The Nigeria Centre for Disease Control (NCDC) has warned that the recent decline in number of cases and deaths from COVID-19 does not translate to end of the pandemic.
Director General of NCDC and a Consultant Epidemiologist, Dr. Chikwe Ihekweazu, said the low Case Fatality Ratio (CFR) or rather death rate of COVID-19 patients in Nigeria is because majority of those infected in the country are between the ages of 31 and 40.
Ihekweazu said experience has shown gaps in legislation for health security in Nigeria, explaining that Nigeria is not part of global destination for clinical trials of progressive vaccines, like South Africa and Egypt.
He stressed that contrary to some reports that hydroxychloroquine is not recommended for the treatment of COVID-19, the Centre has not dropped the age-old drug, but rather advises the use only in clinical trials, saying COVID-19 has provided opportunity for the rapid scaling up of public health laboratory, emergency preparedness and response capacity.
The NCDC boss said a combination of public health and social measures can only provide 100 per cent effectiveness in the control of the spread of the pandemic with the compliance of Nigerians.
Asked if the pandemic is now under control in Nigeria, Ihekweazu told The Guardian: “The COVID-19 pandemic is caused by a virus that had never been identified in humans prior to December last year. This means that we are really starting from ground zero to understand the virus and its characteristics, mode of spread, preventive measures, etc.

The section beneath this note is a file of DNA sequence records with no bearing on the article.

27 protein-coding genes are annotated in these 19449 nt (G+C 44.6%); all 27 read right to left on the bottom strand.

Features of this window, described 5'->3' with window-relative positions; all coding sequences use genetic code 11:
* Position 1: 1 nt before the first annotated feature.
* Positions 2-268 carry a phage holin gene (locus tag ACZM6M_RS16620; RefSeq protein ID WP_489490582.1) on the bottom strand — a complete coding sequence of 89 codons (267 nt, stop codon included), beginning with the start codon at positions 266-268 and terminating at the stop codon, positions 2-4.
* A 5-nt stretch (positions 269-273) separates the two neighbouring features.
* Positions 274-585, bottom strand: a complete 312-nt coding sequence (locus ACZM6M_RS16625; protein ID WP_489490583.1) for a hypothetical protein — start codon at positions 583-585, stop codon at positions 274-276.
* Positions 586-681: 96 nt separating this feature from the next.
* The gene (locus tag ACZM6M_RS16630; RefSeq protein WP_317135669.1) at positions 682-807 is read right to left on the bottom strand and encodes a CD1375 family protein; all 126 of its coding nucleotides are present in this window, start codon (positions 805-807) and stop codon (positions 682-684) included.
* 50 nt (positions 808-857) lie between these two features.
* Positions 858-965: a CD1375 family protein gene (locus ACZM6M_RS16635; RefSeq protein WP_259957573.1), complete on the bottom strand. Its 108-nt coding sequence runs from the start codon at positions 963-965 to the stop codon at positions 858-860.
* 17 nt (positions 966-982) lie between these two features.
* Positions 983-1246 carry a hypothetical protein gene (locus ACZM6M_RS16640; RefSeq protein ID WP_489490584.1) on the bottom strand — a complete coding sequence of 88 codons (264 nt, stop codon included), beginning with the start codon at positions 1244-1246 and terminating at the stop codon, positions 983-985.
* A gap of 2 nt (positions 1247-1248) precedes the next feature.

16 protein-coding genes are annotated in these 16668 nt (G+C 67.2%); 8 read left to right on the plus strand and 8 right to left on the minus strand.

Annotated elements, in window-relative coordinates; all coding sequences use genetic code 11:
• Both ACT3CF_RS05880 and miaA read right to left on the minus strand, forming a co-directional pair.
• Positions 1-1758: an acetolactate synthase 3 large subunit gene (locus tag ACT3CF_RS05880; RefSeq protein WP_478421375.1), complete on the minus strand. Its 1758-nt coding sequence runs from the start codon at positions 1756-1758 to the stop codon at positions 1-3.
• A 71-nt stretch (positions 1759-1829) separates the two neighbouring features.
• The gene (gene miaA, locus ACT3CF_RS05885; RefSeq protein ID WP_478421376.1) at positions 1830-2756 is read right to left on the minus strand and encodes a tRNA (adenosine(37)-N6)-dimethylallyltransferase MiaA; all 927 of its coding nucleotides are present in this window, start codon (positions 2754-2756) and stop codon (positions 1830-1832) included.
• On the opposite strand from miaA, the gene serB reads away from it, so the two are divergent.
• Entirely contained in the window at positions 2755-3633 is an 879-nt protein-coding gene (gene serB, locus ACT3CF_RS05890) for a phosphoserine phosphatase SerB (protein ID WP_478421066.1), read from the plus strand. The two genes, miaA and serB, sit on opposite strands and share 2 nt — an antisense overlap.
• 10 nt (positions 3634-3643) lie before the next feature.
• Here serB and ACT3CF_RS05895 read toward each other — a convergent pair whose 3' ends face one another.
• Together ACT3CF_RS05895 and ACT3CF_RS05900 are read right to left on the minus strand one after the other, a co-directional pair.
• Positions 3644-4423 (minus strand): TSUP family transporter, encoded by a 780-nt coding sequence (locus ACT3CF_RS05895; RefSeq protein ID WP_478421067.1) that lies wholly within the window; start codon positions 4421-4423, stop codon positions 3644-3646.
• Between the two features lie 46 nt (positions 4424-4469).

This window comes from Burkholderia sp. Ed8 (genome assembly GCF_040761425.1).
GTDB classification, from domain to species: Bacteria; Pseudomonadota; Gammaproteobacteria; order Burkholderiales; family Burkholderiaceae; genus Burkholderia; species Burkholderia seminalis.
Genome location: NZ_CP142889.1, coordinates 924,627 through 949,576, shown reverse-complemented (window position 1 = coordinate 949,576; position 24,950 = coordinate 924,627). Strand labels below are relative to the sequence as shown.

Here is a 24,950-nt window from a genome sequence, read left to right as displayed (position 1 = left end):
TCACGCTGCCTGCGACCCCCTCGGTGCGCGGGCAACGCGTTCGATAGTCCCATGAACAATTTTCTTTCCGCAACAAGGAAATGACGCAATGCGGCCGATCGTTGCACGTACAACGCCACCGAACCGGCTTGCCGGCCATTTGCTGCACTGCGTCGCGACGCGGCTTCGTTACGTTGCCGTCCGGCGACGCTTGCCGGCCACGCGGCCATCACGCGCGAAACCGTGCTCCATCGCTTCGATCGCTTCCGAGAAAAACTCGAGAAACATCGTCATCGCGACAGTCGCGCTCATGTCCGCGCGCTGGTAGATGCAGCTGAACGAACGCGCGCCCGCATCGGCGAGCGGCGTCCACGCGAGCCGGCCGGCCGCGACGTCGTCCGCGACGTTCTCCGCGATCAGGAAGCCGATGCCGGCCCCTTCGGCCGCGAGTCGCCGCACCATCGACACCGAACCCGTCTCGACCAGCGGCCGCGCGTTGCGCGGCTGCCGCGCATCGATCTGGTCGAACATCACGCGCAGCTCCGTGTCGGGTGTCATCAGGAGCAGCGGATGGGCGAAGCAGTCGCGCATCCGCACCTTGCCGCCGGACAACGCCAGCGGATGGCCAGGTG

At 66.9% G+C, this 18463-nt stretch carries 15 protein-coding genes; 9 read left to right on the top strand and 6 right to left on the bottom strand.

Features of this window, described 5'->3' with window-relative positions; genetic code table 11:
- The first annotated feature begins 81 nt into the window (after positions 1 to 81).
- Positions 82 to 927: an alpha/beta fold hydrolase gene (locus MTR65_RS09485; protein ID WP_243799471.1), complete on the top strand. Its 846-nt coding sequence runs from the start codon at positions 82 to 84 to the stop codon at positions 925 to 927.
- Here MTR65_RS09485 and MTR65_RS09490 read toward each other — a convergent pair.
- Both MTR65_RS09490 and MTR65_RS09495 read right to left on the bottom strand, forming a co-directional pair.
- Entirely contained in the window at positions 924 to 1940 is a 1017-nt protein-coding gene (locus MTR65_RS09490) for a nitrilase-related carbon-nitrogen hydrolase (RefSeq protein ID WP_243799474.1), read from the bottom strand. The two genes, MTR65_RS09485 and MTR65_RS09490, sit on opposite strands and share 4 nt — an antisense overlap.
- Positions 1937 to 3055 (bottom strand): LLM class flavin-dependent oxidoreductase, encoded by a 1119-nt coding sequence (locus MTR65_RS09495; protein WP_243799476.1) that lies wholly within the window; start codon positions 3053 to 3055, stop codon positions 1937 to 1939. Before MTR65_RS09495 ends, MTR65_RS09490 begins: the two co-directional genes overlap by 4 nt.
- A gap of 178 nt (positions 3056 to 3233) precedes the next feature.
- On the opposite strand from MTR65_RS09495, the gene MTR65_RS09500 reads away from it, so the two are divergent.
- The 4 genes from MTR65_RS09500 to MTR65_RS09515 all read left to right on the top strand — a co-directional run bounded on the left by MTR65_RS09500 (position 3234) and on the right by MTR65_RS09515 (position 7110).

“In the absence of a vaccine, the world is at risk of continuous transmission. For now, we have to depend on a combination of public health and social measures that do not provide 100 per cent effectiveness. The success of these measures does not only depend on the effectiveness of the measures themselves, but on compliance by the people.
“Scientists across the world, including in Nigeria, are working very hard to ensure that we have a better understanding of how to control this pandemic as quickly as possible. It is not an easy task and requires patience as we go through systematic scientific processes. But irrespective of the success of science in developing a vaccine, ultimate control will depend on the behaviour of people.”
Ihekweazu reiterated: “It is still too early to interpret a decline in new cases as flattening the curve. We are learning from countries in Europe and other parts of the world that a decline in new cases does not translate to being at the end of the pandemic.
“In most of these countries, they have begun to record an increase in cases again. In other cases, the virus has continued to spread, but not exponentially. We are proud of the leadership of the Lagos State Government in responding to this outbreak, but will not relent in our response activities.
“Although Lagos State is the epicentre of the outbreak in Nigeria, various states are at different phases of the outbreak. In some states, we are recording an increase in cases. We are only as strong as our weakest link and will continue to maintain momentum in the response, despite the decline in the number of new cases recorded.”
Asked what NCDC, Lagos State and indeed the country have done well to achieve the decline, the epidemiologist said: “The Lagos State Government has shown very strong leadership in the response. We supported the state in activating testing capacity in four public health laboratories, including NCDC’s Central Public Health Laboratory. The State Government has also approved the inclusion of seven private sector laboratories to support testing.
“In addition, we worked with the World Health Organisation (WHO) to support Lagos State in establishing sample collection centres in priority Local Government Area (LGAs) to enable increased demand and access to testing. These efforts have really helped us scale-up testing in the state.